5:30 AM ET
Sid LoweSpain writer
There were two minutes to go and the most extraordinary story was about to be written, or so it goes. The football team from a tiny, unremarkable little town that had spent most of its history in the regional third tier and was playing its first-ever campaign in the Champions League, a miracle in itself, had just been awarded a penalty. Score, and it would take them into extra-time in front of their fans and against a side who were down to 10 men, bringing the final of the biggest competition there is within touching distance.
Vila Real has a population of 50,577. No place this small had ever had a team win a European trophy, and no one there ever really imagined that they would either. At least not until now. This moment was huge — inconceivably so, one that shouldn’t have happened in the first place and wouldn’t happen again. The man on whose shoulders it lay knew that. You probably know what happened next: Juan Roman Riquelme’s penalty was saved by Arsenal goalkeeper Jens Lehmann and Villarreal‘s dream disintegrated.
Riquelme never watched it again, but he didn’t need to and nor did anyone else; this was burned into their brains. In the stands at El Madrigal was an eight-year-old boy from the town, sitting with his mother and his brother. He had grabbed a man he didn’t know when they got the penalty and hugged him; now, he broke down in tears.
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Sixteen years later to the month, Pau Torres was there again, only down on the pitch this time. These days Pau — “el xiquet del poble,” they call him, “the boy from the town” — plays for Villarreal. He’s part of the team that, on Wednesday night, took them closer to reaching another Champions League semifinal than they have ever been since, by claiming a famous 1-0 win over Bayern Munich in the first leg of their quarterfinal at El Madrigal. Except the stadium is now called the Ceramica, after the industries that surround the town, sustaining it and its club, too.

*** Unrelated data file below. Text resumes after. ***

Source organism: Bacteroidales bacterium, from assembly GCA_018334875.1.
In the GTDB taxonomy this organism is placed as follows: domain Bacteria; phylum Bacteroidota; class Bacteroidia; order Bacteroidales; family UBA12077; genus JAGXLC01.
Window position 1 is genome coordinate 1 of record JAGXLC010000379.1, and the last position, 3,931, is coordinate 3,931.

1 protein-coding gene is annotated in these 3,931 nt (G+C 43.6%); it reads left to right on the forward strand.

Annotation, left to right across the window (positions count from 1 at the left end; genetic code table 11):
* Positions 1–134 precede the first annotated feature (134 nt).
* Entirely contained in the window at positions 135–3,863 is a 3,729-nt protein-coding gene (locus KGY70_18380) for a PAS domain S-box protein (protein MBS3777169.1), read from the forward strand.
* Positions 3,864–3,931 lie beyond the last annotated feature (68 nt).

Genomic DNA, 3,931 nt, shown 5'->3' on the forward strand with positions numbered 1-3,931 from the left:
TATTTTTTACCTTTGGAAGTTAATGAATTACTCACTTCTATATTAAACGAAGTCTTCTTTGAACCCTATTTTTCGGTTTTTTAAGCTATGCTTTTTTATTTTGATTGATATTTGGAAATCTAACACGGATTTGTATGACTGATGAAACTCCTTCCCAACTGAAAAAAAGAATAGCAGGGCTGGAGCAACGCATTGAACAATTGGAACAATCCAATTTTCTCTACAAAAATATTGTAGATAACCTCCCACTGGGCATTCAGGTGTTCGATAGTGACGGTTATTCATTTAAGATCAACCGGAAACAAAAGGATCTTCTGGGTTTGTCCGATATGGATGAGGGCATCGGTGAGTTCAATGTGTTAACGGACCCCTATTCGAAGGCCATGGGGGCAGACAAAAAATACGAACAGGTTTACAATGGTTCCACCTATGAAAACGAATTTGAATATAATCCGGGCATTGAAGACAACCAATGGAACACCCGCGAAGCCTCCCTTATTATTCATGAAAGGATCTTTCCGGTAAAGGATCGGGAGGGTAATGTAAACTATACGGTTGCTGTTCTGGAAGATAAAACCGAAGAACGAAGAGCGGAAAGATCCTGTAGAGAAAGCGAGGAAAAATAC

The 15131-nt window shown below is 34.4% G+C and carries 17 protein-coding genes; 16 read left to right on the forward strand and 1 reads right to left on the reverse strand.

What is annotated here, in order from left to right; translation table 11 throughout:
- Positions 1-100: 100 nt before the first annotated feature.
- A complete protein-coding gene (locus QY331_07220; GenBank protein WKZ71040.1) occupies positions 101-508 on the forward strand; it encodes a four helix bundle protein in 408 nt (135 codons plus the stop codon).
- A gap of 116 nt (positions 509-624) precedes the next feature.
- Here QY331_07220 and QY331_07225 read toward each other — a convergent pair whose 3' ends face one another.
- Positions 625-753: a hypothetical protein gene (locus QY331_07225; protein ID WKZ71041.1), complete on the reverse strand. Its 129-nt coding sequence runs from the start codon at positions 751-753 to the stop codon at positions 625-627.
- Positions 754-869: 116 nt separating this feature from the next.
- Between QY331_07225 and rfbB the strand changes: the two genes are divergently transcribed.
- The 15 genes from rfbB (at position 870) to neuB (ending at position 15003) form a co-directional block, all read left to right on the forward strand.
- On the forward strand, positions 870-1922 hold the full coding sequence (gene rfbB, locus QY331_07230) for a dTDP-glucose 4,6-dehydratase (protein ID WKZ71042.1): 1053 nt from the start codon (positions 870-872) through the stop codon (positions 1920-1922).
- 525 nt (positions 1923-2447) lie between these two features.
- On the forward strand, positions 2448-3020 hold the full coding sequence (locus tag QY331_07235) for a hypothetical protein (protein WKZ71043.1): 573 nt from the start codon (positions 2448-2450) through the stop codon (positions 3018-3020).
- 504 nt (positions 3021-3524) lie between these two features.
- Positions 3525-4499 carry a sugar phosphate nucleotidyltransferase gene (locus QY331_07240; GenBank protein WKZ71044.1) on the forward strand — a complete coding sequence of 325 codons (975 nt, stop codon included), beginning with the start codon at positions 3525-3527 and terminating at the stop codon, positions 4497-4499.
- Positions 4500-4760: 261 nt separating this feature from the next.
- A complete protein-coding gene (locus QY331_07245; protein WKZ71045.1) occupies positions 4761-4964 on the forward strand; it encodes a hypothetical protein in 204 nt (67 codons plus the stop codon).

This was historic, a moment that might not happen again, which is precisely why Pau’s still around. Last season Pau, like every single one of his teammates, scored a penalty in an astonishing shootout as Villarreal won the Europa League. Before the game, the coach Unai Emery had urged his players to do it for “Pau’s town” and they had, becoming the smallest place ever to win a European trophy.
They had done it against Manchester United, the team with a ground big enough to fit the entire town in and still have almost 30,000 spare seats. Along the way, they defeated Arsenal, who beat them in the semifinal in 2006 and in the quarterfinal in 2009 — some closure to go with the celebration. Those results had lingered in part because Villarreal only ever had one more season in the Champions League. In 2011-12, they went out at the group stage having lost every game.
Winning last year’s Europa League brought them back again, and kept Pau at the club. In the summer, there had been offers from all over Europe — offers that meant him quadrupling his salary and offers that Villarreal did not just accept, but welcomed. They would have sold; at a transfer fee of around €60 million, they would have gift-wrapped him. Not because they wanted to get rid of him — they’d known him almost all his life, a lad it was impossible not to like — but because that’s the model, the way it has to be. There would have been pride in seeing him progress; one of their own out there in the big wide world.